whether my belief is probably correct. My causes for belief, if I have
told them truly and completely, stand as a variable in closer causal
proximity to the matter of interest than my 'rationality'. My
'rationality' is expressed only in the causes that influence my beliefs.
  If, despite being rational most of the time, I admit unusually stupid
causes for belief on one occasion, I will probably end up being wrong on
that occasion. Or a usually irrational person, who happens to admit
rigorous reasoning on one occasion, will probably be right on that occasion.

Thus, I still think that people who disagree should, pragmatically, go
on arguing with each other about the matter of interest, instead of
immediately compromising based on a belief in the probable rationality
of the other. If two people really do happen to agree on their
estimates of each other's psychological rationality, then sure, they can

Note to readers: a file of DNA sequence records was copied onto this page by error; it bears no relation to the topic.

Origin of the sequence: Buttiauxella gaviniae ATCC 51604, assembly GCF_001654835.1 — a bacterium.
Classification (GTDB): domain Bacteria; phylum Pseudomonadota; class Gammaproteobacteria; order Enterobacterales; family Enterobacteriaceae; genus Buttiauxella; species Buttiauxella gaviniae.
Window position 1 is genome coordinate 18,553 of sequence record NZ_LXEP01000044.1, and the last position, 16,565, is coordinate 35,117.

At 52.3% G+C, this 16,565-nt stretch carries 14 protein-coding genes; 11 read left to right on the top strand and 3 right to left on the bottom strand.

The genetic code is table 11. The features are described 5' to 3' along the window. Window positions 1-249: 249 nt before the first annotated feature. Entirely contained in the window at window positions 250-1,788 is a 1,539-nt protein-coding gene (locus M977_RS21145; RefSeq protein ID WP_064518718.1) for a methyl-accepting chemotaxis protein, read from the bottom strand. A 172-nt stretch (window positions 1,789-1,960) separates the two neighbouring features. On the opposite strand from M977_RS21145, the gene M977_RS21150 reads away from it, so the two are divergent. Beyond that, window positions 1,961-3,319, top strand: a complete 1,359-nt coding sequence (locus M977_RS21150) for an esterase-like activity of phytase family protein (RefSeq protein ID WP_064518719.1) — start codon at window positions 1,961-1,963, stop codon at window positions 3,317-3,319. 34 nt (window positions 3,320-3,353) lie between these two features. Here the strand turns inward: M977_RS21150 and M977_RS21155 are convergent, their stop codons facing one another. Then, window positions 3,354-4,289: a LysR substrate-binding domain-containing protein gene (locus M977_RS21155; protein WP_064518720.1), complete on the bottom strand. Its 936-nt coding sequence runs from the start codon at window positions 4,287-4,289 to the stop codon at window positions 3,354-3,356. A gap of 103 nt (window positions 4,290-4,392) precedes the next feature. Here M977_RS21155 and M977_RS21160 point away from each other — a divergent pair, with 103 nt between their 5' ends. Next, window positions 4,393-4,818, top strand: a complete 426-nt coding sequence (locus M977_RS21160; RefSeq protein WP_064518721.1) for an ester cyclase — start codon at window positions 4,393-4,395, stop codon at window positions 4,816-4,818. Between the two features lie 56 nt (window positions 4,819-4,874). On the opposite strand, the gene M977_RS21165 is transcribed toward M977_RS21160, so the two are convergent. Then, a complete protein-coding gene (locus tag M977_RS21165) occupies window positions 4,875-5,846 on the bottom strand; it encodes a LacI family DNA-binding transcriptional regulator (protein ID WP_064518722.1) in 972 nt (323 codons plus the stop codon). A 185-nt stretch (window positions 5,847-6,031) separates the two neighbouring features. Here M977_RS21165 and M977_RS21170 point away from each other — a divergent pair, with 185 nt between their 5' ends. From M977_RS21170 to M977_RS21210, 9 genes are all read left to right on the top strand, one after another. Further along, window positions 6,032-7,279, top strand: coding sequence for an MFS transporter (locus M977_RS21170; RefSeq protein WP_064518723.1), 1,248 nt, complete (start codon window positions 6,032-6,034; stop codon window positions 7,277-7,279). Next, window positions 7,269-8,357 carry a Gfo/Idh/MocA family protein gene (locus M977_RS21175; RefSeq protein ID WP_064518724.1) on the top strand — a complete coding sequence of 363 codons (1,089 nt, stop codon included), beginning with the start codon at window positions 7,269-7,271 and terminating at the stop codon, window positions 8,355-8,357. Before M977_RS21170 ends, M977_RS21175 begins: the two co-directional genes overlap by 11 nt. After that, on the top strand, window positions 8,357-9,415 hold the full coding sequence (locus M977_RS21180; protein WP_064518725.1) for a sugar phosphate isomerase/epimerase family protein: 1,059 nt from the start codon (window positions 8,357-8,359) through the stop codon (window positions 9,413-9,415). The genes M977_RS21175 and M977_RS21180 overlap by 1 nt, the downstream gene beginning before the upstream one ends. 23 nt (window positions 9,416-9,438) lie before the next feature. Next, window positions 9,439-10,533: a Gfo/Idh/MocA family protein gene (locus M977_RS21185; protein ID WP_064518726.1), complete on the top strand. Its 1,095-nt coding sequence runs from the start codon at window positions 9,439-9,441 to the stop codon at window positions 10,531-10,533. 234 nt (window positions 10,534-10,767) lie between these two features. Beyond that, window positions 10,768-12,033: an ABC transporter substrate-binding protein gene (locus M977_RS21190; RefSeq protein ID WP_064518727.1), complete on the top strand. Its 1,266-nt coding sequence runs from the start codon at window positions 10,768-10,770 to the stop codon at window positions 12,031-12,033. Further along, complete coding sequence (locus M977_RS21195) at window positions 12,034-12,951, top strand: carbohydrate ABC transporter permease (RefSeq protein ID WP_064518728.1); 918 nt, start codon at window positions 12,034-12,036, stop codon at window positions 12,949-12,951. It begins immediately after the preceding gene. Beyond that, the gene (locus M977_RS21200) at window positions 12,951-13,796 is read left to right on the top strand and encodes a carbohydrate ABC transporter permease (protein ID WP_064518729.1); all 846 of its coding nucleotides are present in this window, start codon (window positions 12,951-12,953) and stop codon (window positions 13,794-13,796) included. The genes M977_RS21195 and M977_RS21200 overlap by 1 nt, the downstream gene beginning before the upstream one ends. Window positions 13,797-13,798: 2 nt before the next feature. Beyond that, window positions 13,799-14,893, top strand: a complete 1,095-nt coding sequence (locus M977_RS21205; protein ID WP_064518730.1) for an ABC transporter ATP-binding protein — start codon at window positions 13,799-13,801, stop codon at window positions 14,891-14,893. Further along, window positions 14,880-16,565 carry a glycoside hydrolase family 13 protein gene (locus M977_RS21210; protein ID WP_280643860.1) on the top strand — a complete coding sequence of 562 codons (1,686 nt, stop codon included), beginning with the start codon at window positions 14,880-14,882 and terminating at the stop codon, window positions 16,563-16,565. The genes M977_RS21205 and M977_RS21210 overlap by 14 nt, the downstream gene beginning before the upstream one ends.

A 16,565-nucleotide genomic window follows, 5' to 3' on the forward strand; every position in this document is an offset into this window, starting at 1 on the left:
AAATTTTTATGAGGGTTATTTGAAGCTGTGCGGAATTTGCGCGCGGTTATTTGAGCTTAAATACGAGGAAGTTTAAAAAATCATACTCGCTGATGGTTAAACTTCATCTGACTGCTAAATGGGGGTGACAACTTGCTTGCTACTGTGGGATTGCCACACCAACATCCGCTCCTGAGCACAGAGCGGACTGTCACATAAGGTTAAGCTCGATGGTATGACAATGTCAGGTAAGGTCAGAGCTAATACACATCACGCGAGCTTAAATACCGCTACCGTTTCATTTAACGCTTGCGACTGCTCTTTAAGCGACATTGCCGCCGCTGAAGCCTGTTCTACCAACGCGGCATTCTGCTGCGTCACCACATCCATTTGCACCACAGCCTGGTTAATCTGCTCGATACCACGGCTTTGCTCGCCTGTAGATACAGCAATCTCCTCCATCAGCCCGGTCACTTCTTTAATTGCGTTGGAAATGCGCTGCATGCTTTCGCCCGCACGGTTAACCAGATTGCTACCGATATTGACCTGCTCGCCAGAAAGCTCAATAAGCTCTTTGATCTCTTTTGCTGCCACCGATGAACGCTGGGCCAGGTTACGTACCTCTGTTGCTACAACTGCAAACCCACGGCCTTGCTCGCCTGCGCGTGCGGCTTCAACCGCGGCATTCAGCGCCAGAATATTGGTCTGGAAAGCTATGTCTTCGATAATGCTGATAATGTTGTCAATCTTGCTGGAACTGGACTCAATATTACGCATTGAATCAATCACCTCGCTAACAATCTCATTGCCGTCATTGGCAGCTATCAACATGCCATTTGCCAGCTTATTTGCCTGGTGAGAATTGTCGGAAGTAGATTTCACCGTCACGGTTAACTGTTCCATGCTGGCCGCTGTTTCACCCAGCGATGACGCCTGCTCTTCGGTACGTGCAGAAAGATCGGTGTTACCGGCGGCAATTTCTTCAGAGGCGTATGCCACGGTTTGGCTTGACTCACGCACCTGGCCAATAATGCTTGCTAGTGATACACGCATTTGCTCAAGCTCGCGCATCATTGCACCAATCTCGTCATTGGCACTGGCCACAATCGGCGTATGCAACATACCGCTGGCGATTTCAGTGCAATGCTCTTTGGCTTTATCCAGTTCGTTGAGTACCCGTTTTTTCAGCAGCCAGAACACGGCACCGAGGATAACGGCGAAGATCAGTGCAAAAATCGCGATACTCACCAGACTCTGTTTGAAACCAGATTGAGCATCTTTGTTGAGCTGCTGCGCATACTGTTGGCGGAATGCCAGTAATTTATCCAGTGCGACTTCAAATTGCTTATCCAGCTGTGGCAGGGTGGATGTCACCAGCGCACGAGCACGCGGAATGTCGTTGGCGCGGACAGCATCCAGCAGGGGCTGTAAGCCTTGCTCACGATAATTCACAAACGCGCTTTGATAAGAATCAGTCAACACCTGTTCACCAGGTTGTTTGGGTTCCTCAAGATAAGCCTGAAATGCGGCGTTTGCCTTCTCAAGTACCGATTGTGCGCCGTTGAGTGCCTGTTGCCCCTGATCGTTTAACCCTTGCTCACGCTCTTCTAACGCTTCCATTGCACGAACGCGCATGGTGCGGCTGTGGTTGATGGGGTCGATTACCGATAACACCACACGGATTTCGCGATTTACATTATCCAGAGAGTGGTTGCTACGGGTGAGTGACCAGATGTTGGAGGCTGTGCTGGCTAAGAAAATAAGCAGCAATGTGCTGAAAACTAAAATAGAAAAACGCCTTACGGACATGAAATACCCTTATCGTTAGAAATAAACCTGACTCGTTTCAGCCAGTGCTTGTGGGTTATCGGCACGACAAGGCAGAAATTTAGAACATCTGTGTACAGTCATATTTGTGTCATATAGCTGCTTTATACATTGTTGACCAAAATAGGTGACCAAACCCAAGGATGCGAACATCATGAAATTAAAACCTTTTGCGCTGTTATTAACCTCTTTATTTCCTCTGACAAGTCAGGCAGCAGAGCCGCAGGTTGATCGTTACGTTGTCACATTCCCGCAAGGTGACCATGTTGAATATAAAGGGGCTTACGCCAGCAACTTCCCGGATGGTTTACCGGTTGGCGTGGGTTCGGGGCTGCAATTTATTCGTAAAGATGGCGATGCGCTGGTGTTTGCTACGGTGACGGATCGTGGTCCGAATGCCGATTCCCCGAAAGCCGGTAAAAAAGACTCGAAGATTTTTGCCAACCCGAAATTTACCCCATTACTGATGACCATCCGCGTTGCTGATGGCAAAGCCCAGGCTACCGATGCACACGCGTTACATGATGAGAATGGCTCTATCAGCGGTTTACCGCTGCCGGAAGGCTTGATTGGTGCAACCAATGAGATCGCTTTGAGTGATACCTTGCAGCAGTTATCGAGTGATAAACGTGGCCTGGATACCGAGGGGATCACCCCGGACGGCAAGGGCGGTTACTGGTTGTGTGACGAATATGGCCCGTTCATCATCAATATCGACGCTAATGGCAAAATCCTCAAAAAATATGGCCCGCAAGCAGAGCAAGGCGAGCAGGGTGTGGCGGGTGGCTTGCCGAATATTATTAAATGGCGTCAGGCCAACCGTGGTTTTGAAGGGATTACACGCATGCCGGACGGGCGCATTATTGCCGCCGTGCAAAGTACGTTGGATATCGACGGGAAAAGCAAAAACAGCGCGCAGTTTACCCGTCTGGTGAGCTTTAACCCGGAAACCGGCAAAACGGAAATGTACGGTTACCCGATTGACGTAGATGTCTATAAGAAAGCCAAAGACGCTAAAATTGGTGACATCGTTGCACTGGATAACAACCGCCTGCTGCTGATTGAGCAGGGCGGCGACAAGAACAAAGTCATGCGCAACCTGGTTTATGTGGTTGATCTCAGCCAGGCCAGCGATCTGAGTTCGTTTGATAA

go ahead and compromise their probabilities; but they ought still to
tell their reasons to one another, just in case, so that they learn
something. If two people each think the other is being irrational, then
at least one of them must not be very meta-rational - but if so, they
can still learn more by arguing with each other about the direct facts
of the matter than by arguing over which of them is the
non-meta-rational one.

Eliezer S. Yudkowsky                
Research Fellow, Singularity Institute for Artificial Intelligence